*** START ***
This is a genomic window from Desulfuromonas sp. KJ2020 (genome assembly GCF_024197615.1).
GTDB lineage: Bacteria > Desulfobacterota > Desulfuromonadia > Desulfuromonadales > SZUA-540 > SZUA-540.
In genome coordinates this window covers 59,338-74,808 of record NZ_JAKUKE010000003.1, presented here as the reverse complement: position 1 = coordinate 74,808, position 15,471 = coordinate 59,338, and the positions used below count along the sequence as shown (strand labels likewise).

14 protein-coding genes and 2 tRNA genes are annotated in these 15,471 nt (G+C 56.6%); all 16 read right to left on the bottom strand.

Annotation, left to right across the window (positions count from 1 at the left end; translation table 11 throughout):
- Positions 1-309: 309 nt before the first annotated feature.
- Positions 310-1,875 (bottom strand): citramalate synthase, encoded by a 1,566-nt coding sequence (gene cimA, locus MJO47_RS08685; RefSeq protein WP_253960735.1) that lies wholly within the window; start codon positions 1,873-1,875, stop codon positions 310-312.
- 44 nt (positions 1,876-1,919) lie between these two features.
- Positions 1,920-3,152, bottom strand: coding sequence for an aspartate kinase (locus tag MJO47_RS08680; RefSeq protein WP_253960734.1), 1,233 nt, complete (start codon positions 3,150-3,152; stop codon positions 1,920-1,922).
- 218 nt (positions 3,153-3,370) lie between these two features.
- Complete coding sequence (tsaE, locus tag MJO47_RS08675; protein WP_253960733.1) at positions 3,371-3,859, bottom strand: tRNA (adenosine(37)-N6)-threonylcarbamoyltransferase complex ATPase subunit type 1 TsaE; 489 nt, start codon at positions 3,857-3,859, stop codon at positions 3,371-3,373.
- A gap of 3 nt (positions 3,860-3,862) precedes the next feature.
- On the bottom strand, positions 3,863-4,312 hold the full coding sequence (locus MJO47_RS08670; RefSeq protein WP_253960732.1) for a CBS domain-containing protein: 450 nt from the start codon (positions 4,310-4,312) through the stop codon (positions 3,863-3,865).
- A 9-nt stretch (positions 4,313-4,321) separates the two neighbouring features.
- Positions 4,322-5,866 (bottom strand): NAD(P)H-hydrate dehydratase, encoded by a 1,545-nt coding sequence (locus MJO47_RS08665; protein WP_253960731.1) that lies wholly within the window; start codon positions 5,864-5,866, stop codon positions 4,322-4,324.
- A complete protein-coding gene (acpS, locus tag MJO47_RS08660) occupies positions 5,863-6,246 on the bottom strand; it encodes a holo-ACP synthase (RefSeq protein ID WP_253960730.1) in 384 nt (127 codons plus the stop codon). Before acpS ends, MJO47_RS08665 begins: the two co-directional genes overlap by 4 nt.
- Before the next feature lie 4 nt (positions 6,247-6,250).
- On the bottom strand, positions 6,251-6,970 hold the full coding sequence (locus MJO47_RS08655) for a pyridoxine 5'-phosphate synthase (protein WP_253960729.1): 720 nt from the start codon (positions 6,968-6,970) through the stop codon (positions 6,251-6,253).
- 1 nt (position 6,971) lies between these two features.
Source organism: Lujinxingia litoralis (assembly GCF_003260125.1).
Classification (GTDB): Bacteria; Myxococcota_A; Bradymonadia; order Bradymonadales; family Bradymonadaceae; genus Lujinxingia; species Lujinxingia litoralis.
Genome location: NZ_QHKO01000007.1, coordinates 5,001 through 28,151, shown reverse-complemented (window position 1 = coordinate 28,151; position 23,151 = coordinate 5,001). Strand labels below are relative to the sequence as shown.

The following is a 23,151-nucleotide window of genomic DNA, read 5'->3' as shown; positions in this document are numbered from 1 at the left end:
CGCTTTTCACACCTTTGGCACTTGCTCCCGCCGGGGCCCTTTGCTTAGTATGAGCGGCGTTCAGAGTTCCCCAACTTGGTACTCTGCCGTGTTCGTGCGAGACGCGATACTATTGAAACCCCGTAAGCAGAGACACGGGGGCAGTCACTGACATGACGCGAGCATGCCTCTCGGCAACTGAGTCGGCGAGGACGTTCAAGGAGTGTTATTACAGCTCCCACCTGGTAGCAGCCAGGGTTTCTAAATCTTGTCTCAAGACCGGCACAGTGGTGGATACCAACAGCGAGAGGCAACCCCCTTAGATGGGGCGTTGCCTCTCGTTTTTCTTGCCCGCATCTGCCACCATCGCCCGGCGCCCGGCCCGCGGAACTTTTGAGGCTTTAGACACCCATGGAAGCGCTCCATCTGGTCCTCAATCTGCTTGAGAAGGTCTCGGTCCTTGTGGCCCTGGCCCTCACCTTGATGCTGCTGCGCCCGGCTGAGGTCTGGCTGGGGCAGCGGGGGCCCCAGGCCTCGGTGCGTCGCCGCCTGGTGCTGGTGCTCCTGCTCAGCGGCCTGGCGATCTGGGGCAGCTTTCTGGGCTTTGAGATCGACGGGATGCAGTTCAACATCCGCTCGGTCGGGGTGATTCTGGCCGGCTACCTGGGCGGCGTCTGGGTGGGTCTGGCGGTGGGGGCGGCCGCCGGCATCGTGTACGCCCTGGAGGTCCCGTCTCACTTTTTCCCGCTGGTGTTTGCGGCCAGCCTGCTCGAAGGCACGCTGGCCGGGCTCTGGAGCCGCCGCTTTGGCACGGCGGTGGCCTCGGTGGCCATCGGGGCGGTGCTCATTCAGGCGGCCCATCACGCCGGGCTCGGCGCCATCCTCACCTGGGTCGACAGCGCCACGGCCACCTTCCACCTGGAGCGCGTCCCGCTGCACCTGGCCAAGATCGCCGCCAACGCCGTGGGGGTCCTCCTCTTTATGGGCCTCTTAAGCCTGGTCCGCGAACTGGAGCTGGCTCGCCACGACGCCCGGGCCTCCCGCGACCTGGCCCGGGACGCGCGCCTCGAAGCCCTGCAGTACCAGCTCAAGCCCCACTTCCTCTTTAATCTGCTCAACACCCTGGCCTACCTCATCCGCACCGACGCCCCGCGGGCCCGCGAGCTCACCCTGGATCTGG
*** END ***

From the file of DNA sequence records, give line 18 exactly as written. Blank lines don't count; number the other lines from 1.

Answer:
- On the bottom strand, positions 6,251-6,970 hold the full coding sequence (locus MJO47_RS08655) for a pyridoxine 5'-phosphate synthase (protein WP_253960729.1): 720 nt from the start codon (positions 6,968-6,970) through the stop codon (positions 6,251-6,253).